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There's nothing on the back, absolutely nothing on the back.

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I think it's one of those classic 80-120s,

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-and see what happens.

-Right, OK.

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But if we put a reserve on at £60,

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-we know we're going to sell it.

-Yup, right, OK.

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It could struggle, and get away at the bottom end,

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or it could surprise us all and get away at the top end

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-and do 120-160 or 180.

-That would be nice, yeah.

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Well, I'm up for it if you are.

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Yes, definitely, yeah, I'd be very happy.

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Now, I've found something really special

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and I want to take it somewhere quiet to have a closer look.

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Come with me, Annette.

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We've left the hustle and bustle of the valuation in the next room.

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I've brought Annette into the library because...

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You brought in a book to show me,

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so I thought I'd show you several thousand.

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-Wonderful.

-But I bet there's not a book like that in here.

-No.

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So tell me all about this autograph album.

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-I saw Paul McCartney quite often, as I lived close by...

-Uh-huh.

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-..and I was a big Beatle fan and still am.

-Were you?

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-Can I have a look?

-Yes.

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Oh, look at this, this is lovely.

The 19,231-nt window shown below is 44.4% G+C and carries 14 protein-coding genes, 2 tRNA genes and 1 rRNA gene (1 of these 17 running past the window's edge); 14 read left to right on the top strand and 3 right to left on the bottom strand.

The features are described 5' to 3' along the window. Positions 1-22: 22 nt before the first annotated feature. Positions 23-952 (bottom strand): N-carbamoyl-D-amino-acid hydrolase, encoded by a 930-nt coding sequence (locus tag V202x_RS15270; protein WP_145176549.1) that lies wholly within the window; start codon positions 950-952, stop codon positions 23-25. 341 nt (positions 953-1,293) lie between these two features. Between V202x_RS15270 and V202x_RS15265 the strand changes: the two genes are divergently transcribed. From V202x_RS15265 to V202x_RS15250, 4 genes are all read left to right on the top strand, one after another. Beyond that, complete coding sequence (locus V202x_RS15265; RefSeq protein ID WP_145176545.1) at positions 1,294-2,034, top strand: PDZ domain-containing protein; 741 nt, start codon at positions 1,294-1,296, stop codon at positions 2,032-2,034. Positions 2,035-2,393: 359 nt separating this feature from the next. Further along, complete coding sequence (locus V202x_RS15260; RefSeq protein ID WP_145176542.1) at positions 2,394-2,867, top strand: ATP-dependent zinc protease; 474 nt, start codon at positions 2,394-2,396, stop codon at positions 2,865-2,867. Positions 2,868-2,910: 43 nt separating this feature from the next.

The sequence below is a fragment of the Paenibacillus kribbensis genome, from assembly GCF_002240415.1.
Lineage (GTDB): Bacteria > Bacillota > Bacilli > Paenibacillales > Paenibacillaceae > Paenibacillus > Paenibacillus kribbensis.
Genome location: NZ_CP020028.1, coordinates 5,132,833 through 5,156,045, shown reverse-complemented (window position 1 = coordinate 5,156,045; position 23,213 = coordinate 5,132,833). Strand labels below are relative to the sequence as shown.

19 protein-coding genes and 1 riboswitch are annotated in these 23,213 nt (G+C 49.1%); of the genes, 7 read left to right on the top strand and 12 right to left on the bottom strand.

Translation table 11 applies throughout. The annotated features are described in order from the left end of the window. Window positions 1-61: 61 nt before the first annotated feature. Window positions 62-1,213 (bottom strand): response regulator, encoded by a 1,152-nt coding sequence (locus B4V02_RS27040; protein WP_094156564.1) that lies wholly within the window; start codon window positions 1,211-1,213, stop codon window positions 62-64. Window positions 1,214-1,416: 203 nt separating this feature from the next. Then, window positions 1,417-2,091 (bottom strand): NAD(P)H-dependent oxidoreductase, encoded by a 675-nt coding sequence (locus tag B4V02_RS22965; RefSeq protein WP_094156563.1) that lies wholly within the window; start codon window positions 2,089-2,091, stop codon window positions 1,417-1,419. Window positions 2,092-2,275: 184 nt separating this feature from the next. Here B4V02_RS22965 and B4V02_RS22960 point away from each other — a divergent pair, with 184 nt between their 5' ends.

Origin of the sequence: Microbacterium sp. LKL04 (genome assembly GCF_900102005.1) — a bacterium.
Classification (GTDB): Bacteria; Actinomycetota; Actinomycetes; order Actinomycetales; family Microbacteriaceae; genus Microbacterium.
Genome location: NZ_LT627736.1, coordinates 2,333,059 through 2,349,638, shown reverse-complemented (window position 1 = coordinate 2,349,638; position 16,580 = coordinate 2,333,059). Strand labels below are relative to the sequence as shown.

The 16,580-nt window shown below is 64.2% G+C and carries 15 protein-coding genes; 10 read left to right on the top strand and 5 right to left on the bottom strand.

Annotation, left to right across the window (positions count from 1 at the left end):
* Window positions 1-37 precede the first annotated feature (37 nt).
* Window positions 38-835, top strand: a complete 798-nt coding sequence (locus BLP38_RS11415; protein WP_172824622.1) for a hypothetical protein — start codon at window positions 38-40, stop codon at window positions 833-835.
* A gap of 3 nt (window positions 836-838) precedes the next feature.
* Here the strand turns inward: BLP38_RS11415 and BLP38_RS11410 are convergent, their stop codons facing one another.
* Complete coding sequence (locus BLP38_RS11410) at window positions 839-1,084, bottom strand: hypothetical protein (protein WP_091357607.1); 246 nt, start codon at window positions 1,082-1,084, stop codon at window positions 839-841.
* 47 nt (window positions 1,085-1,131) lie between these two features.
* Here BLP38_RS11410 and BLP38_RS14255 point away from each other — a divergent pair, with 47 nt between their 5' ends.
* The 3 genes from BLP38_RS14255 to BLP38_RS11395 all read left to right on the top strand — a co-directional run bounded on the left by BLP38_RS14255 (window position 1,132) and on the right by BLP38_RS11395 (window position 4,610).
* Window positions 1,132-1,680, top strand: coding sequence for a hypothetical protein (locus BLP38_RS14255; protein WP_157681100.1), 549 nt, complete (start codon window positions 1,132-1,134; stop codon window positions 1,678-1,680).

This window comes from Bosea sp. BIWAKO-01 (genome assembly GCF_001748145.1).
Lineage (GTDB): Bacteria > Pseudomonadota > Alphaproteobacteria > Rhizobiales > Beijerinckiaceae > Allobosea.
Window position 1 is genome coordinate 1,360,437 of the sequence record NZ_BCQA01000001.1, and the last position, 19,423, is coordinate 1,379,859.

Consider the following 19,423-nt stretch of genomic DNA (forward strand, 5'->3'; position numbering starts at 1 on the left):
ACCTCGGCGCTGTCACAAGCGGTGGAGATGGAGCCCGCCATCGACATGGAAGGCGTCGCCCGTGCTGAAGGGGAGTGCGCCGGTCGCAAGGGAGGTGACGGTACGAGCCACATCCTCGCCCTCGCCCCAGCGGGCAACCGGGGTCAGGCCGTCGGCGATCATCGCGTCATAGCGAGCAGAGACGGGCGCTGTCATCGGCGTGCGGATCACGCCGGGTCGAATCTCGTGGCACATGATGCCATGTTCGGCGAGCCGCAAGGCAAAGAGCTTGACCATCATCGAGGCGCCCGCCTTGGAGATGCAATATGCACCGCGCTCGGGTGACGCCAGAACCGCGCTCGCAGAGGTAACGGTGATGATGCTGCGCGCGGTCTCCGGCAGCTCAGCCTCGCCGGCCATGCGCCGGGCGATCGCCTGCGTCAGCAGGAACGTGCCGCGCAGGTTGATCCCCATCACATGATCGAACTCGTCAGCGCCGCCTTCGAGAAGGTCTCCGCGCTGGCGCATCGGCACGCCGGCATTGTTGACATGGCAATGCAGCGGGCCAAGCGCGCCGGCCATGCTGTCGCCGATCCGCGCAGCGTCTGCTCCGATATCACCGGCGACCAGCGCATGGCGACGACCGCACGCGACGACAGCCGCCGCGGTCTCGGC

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Oh, look, there's Jane Asher.

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-She was engaged to Paul McCartney, wasn't she?

-She was, yes.

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-So you've got all The Beatles.

-I have.

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-All on separate pages, though.

-Yes.

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But it's the photographs, did you take all these photographs?

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I did take all the photographs.

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-So you actually got behind the scenes.

-Yes.

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Lots of hanging around, lots and lots of hours' worth

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-of just waiting and waiting.

-Yes, it was, yes, but he was worth it.

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-But what a reward, what a reward!

-I know.

-Not just Paul McCartney

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-but John Lennon, George Harrison and Ringo.

-John and...yeah.

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-Yes.

-And the wives.

-That's right.

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-You're a good photographer, as well.

-Thank you.

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I mean, you've captured the image, a moment back in time in the 1960s,

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-which is, it's just so evocative, isn't it?

-Hmm.

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-It's so rock and roll, it really is.

-Yeah.

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Is this something you're thinking of selling?

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-No.

-I couldn't twist your arm, could I?

-No, you couldn't.

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Look, Ringo Starr, the drummer.